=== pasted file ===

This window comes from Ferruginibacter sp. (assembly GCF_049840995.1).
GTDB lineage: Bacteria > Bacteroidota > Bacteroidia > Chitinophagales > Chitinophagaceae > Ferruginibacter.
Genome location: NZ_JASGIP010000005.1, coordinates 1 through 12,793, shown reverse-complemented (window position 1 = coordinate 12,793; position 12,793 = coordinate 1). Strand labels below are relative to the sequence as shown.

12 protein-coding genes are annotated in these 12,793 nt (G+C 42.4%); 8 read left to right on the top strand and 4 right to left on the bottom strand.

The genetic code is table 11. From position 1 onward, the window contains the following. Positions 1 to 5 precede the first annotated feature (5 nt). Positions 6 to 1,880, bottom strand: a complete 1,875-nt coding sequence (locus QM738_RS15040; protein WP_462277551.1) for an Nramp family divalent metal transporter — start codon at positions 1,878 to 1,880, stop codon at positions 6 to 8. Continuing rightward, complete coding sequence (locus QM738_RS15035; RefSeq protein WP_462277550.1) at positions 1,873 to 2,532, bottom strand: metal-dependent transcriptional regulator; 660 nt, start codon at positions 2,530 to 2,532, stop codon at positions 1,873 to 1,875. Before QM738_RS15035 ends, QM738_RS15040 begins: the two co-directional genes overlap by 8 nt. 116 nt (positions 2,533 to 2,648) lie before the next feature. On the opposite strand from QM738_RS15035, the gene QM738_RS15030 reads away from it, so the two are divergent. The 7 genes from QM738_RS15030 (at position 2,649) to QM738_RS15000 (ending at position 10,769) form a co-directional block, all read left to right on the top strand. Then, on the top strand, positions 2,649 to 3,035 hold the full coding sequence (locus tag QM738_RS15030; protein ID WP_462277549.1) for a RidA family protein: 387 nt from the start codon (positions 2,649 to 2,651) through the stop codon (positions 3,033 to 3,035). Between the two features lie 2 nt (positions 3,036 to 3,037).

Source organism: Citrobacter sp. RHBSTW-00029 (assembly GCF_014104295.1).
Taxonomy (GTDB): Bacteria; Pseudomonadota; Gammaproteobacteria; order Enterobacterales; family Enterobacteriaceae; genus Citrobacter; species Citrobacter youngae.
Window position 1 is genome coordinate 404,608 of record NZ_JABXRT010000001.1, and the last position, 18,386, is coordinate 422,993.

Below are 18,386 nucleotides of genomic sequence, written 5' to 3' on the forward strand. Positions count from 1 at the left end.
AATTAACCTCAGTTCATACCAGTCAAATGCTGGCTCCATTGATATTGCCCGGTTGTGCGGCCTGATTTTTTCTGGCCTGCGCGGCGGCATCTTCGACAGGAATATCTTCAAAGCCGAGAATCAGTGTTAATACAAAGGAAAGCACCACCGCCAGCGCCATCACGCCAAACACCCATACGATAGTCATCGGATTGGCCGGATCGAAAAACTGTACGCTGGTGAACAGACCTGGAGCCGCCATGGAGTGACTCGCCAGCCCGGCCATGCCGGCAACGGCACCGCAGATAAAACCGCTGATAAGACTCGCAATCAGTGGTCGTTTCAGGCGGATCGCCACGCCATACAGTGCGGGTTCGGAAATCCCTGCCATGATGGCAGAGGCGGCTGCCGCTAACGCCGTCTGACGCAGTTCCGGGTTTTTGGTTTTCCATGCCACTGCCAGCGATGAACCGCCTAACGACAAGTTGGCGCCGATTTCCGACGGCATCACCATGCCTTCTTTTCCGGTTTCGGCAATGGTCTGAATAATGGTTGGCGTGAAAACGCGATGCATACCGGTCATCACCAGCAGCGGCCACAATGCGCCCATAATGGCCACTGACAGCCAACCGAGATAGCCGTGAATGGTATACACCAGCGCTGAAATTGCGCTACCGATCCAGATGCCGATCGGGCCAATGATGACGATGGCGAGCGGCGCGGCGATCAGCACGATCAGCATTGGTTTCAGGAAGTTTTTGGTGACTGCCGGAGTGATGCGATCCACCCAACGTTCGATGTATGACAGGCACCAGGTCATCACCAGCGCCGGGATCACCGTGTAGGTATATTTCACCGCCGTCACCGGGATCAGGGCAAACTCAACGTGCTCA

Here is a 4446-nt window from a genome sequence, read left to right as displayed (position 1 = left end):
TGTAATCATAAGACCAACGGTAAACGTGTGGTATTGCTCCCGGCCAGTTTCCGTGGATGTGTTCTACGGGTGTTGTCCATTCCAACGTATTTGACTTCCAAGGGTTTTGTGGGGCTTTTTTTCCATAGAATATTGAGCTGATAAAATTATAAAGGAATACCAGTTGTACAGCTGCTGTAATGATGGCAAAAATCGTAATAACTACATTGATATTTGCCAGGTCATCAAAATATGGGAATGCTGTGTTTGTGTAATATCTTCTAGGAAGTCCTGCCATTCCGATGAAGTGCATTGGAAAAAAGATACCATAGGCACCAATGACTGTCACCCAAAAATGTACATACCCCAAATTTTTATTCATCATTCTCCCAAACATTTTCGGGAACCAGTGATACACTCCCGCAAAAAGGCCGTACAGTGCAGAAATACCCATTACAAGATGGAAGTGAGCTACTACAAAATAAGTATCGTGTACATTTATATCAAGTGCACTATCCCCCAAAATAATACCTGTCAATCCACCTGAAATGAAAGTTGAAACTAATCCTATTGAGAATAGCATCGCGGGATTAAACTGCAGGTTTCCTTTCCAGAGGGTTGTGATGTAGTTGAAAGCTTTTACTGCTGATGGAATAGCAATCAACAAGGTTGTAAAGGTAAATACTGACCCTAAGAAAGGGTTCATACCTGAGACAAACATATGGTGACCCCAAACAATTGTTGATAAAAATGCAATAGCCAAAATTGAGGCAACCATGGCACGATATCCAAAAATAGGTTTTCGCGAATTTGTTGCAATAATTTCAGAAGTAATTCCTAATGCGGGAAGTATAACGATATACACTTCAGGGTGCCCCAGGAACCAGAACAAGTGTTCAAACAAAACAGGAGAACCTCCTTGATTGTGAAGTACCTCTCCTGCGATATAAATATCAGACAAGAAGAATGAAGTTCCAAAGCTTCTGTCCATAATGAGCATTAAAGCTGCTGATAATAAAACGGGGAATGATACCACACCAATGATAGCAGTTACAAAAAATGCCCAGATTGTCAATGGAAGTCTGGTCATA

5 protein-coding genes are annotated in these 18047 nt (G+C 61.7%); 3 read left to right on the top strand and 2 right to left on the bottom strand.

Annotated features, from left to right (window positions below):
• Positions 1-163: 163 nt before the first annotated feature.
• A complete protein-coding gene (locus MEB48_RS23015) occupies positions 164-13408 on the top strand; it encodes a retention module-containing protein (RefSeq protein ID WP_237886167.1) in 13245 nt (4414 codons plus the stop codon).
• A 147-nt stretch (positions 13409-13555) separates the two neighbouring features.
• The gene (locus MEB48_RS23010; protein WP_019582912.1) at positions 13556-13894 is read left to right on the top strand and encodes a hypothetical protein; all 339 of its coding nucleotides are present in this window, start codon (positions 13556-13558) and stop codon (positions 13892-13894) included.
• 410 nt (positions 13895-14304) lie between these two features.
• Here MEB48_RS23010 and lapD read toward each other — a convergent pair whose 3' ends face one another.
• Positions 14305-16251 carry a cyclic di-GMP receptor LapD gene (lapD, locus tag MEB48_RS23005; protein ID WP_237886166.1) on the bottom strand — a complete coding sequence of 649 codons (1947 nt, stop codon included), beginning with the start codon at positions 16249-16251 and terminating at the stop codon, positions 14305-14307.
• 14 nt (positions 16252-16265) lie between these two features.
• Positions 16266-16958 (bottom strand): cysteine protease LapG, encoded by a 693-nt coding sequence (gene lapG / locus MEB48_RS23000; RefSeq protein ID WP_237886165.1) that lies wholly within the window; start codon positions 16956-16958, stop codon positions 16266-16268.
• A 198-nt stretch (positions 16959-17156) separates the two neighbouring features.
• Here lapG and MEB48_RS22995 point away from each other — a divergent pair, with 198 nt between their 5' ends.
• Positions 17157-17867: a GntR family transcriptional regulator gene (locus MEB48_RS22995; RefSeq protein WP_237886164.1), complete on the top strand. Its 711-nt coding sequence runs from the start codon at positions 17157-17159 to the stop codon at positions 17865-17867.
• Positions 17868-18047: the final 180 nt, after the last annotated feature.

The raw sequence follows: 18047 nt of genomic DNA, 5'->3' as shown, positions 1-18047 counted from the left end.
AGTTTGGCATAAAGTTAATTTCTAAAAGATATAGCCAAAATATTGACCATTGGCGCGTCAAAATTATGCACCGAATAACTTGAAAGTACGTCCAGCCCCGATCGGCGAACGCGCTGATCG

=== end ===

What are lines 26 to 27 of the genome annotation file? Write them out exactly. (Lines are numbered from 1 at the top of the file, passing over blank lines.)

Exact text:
• Positions 17157-17867: a GntR family transcriptional regulator gene (locus MEB48_RS22995; RefSeq protein WP_237886164.1), complete on the top strand. Its 711-nt coding sequence runs from the start codon at positions 17157-17159 to the stop codon at positions 17865-17867.
• Positions 17868-18047: the final 180 nt, after the last annotated feature.